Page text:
March 4, 2021 - 14:00-15:10
After large-vessel ischemic strokes, it’s been seen that 90-day results of endovascular thrombectomies were worse after treating carotid-T occlusions than M1 occlusions. What makes carotid-T occlusions so challenging?
Join Professors Jacques Moret and Laurent Spelle along with their expert panel as they explore the key elements involved, including…
The challenge of collateral circulation in carotid-T occlusions:
- These occlusions might have little or no anterior circulation – if the collateral flow is compromised, what is the outcome?
- Speed and technique are critical in removing clots in these situations, but should we use a medical approach first? What evidence do we have to make our decision?
High clot volume – the clot burden of carotid-T occlusions:
- What is the importance of clot mass?
- Does clot size equally impact the efficacy of mechanical thrombectomy and thrombolytics?
- Which type of occlusions would lytics be most effective in? Is thrombolysis more effective if the occlusion is distal?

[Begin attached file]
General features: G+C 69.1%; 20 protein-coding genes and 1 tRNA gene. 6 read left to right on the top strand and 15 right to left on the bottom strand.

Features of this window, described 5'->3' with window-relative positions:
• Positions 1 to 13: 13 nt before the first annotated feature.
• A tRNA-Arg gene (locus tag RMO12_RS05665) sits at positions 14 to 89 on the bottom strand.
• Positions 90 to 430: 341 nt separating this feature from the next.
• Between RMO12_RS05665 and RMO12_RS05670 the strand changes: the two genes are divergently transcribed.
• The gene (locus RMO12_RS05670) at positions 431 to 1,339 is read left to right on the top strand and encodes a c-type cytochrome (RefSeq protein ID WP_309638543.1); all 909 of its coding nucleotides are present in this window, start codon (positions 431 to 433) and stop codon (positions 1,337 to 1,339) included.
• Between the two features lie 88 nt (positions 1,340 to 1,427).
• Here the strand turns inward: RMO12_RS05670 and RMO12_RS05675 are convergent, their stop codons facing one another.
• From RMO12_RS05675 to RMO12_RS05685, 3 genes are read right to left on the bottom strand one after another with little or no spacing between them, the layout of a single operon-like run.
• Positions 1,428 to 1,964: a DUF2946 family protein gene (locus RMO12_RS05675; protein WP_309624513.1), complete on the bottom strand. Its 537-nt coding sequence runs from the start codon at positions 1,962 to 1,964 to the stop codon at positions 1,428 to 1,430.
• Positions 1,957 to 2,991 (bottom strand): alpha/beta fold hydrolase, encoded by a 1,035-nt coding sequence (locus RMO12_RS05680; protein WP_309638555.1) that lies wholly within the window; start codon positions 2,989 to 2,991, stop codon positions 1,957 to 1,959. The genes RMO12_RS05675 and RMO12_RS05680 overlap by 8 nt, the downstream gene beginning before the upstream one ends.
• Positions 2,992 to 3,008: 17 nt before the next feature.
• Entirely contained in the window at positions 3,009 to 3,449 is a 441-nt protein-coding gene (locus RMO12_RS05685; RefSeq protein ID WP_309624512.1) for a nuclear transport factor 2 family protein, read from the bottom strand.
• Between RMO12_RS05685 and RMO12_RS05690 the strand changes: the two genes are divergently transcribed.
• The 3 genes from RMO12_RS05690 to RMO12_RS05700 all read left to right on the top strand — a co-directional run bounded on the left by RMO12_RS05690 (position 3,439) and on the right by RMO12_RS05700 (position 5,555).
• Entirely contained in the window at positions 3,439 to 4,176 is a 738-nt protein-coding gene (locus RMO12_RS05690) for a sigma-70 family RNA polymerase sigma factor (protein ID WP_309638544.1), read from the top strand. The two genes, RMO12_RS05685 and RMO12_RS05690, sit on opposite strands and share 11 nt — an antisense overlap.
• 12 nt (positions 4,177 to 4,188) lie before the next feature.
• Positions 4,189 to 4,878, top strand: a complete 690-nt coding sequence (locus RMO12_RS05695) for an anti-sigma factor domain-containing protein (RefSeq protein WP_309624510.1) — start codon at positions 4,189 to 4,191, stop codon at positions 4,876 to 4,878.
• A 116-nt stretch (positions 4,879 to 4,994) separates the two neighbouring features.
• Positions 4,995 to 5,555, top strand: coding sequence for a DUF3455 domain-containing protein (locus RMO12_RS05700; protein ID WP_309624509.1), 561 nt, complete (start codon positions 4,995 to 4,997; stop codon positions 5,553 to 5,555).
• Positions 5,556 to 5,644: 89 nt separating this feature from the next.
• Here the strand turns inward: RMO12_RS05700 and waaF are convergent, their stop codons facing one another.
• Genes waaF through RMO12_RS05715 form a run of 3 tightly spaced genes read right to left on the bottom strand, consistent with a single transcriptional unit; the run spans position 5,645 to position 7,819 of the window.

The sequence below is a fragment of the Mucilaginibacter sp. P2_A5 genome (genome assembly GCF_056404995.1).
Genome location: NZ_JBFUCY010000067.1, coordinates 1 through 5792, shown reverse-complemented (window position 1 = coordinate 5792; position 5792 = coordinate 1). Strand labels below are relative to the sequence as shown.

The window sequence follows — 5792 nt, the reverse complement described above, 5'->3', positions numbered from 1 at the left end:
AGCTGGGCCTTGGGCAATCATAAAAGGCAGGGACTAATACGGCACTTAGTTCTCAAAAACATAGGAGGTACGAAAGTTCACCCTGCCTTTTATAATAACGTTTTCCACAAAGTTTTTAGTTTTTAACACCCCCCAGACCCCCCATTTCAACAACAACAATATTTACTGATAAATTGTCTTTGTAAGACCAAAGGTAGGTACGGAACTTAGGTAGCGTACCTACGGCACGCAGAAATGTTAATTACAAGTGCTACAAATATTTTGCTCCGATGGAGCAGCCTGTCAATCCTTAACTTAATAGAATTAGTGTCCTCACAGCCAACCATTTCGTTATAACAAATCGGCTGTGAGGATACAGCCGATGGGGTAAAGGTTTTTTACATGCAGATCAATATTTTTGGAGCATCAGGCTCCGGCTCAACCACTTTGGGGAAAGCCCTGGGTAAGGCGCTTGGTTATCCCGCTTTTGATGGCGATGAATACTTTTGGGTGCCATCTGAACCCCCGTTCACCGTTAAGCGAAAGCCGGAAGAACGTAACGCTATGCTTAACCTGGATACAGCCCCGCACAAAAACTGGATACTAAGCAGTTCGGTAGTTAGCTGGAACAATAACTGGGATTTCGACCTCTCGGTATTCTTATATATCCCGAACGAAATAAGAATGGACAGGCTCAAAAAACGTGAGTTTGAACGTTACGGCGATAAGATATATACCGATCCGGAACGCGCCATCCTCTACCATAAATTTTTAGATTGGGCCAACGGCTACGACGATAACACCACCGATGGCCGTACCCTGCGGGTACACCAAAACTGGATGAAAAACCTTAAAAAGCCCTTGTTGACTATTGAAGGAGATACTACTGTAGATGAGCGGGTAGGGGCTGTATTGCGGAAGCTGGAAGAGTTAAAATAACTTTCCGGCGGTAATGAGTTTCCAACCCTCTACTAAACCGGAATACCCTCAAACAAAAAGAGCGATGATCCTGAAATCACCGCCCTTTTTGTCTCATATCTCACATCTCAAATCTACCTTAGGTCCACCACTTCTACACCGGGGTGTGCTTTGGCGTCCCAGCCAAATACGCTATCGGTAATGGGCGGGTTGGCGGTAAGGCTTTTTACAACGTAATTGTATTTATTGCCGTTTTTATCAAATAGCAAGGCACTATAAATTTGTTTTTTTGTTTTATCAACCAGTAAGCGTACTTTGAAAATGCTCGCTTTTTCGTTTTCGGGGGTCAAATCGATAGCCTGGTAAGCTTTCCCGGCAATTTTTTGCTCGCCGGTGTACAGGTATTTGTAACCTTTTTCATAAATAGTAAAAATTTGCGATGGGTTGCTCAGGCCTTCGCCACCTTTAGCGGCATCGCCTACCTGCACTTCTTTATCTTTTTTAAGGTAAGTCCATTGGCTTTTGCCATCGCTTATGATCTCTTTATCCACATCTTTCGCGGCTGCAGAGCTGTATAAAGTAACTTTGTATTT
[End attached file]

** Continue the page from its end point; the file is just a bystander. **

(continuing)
- Can clot size affect the number of passes necessary for MT?
Mechanical thrombectomy techniques used in managing carotid-T occlusions – from stentriever or aspiration alone, or both in the “full” or “BADDASS” technique.
- Learn why the treatment of carotid-T occlusions, with their greater clot load and larger vessel diameter, are perfectly suited for any of these MT strategies.
- Discover ongoing trials such as SWIFT DIRECT and what current studies and trials say about the preferred MT strategy to employ.
Specially chosen cases further illustrate:
- The dangers involved in embolization.
- Which type of anesthesia or conscious sedation should be preferred in treating carotid-T occlusions and whether patient age could play a role in which one to use.
- Issues involved in thrombolysis – could it useful before or after MT? Does bridging thrombolysis necessarily prevent using lytics after an intervention?
- What impact has the COVID pandemic had on the management of these patients?